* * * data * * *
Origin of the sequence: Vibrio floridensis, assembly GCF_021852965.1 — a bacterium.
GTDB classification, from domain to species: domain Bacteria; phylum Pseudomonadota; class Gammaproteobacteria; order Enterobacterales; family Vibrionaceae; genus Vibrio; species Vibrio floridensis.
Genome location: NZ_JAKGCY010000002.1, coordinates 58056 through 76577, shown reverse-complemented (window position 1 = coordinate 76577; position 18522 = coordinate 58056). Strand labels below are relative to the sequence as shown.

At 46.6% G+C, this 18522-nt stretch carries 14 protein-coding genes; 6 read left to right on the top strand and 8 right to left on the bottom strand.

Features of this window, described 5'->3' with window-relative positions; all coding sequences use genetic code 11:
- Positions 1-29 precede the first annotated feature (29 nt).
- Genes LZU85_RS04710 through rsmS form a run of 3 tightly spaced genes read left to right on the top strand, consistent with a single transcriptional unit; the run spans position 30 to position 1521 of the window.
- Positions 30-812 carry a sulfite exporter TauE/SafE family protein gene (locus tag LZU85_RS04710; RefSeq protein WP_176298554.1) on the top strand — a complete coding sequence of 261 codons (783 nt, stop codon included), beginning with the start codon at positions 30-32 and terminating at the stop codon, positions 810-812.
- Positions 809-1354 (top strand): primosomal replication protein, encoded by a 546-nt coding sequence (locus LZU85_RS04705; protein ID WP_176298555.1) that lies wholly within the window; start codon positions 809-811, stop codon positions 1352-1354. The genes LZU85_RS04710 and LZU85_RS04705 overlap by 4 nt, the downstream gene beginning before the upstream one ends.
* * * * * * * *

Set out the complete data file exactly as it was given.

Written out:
Origin of the sequence: Vibrio floridensis, assembly GCF_021852965.1 — a bacterium.
GTDB classification, from domain to species: domain Bacteria; phylum Pseudomonadota; class Gammaproteobacteria; order Enterobacterales; family Vibrionaceae; genus Vibrio; species Vibrio floridensis.
Genome location: NZ_JAKGCY010000002.1, coordinates 58056 through 76577, shown reverse-complemented (window position 1 = coordinate 76577; position 18522 = coordinate 58056). Strand labels below are relative to the sequence as shown.

At 46.6% G+C, this 18522-nt stretch carries 14 protein-coding genes; 6 read left to right on the top strand and 8 right to left on the bottom strand.

Features of this window, described 5'->3' with window-relative positions; all coding sequences use genetic code 11:
- Positions 1-29 precede the first annotated feature (29 nt).
- Genes LZU85_RS04710 through rsmS form a run of 3 tightly spaced genes read left to right on the top strand, consistent with a single transcriptional unit; the run spans position 30 to position 1521 of the window.
- Positions 30-812 carry a sulfite exporter TauE/SafE family protein gene (locus tag LZU85_RS04710; RefSeq protein WP_176298554.1) on the top strand — a complete coding sequence of 261 codons (783 nt, stop codon included), beginning with the start codon at positions 30-32 and terminating at the stop codon, positions 810-812.
- Positions 809-1354 (top strand): primosomal replication protein, encoded by a 546-nt coding sequence (locus LZU85_RS04705; protein ID WP_176298555.1) that lies wholly within the window; start codon positions 809-811, stop codon positions 1352-1354. The genes LZU85_RS04710 and LZU85_RS04705 overlap by 4 nt, the downstream gene beginning before the upstream one ends.